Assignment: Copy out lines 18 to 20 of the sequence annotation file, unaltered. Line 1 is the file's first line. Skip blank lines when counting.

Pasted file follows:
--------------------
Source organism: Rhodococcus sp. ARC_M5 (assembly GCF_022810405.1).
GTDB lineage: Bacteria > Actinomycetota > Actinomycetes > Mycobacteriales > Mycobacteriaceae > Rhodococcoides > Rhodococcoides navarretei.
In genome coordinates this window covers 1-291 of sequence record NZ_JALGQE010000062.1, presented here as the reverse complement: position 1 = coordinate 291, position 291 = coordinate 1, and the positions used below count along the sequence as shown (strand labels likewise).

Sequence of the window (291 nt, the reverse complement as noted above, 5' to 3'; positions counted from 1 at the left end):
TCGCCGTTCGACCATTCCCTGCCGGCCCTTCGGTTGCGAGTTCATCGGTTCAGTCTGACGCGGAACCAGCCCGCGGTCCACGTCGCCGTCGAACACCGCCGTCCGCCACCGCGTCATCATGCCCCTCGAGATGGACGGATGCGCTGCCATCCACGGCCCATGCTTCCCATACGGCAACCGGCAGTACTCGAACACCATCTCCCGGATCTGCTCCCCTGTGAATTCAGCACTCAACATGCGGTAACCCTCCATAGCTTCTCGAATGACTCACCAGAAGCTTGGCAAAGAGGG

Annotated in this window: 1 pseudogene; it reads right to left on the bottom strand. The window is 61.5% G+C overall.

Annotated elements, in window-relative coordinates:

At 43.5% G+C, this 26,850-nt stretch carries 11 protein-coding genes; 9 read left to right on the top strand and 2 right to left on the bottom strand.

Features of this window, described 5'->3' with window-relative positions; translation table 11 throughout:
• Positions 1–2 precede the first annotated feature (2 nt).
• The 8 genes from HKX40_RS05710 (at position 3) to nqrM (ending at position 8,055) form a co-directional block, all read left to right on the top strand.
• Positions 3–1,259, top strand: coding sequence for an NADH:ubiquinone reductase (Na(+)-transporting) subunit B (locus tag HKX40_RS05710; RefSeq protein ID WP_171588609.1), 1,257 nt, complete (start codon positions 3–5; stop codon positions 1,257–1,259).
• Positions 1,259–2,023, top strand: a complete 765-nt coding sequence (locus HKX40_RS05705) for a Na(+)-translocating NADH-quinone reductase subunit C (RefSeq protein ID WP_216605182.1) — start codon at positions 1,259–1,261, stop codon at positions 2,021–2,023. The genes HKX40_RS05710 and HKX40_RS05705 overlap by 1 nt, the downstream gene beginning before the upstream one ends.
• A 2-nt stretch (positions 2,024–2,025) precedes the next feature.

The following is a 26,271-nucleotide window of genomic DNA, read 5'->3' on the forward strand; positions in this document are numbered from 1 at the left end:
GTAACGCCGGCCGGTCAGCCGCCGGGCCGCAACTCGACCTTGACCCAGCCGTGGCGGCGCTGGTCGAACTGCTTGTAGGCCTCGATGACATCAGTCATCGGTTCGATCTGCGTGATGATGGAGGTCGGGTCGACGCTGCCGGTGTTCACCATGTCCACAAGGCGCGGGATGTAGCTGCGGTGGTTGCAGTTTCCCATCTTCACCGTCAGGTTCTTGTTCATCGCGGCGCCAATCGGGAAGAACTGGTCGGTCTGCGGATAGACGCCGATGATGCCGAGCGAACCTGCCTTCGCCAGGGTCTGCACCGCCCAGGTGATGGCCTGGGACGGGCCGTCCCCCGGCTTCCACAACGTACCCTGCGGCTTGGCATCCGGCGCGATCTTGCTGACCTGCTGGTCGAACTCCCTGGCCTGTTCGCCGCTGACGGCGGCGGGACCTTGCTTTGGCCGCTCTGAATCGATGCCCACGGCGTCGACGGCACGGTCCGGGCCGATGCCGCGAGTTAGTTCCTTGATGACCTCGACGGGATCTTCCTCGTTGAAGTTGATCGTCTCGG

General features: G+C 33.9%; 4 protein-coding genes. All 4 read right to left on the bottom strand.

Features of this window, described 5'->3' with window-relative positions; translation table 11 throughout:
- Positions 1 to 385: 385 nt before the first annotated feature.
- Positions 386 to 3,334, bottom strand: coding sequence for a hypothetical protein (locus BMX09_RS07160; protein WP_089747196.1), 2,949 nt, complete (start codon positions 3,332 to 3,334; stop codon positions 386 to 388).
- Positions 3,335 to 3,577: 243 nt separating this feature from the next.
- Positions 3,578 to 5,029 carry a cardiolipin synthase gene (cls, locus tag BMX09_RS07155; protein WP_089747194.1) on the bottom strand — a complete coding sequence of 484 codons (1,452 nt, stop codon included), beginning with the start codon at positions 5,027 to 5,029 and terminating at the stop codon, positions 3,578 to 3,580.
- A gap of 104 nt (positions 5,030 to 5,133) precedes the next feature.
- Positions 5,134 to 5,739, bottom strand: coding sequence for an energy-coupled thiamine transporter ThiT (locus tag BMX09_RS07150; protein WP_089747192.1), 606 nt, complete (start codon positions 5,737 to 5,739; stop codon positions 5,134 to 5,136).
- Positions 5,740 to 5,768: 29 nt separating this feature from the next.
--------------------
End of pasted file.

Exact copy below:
Features of this window, described 5'->3' with window-relative positions; translation table 11 throughout:
- Positions 1 to 385: 385 nt before the first annotated feature.
- Positions 386 to 3,334, bottom strand: coding sequence for a hypothetical protein (locus BMX09_RS07160; protein WP_089747196.1), 2,949 nt, complete (start codon positions 3,332 to 3,334; stop codon positions 386 to 388).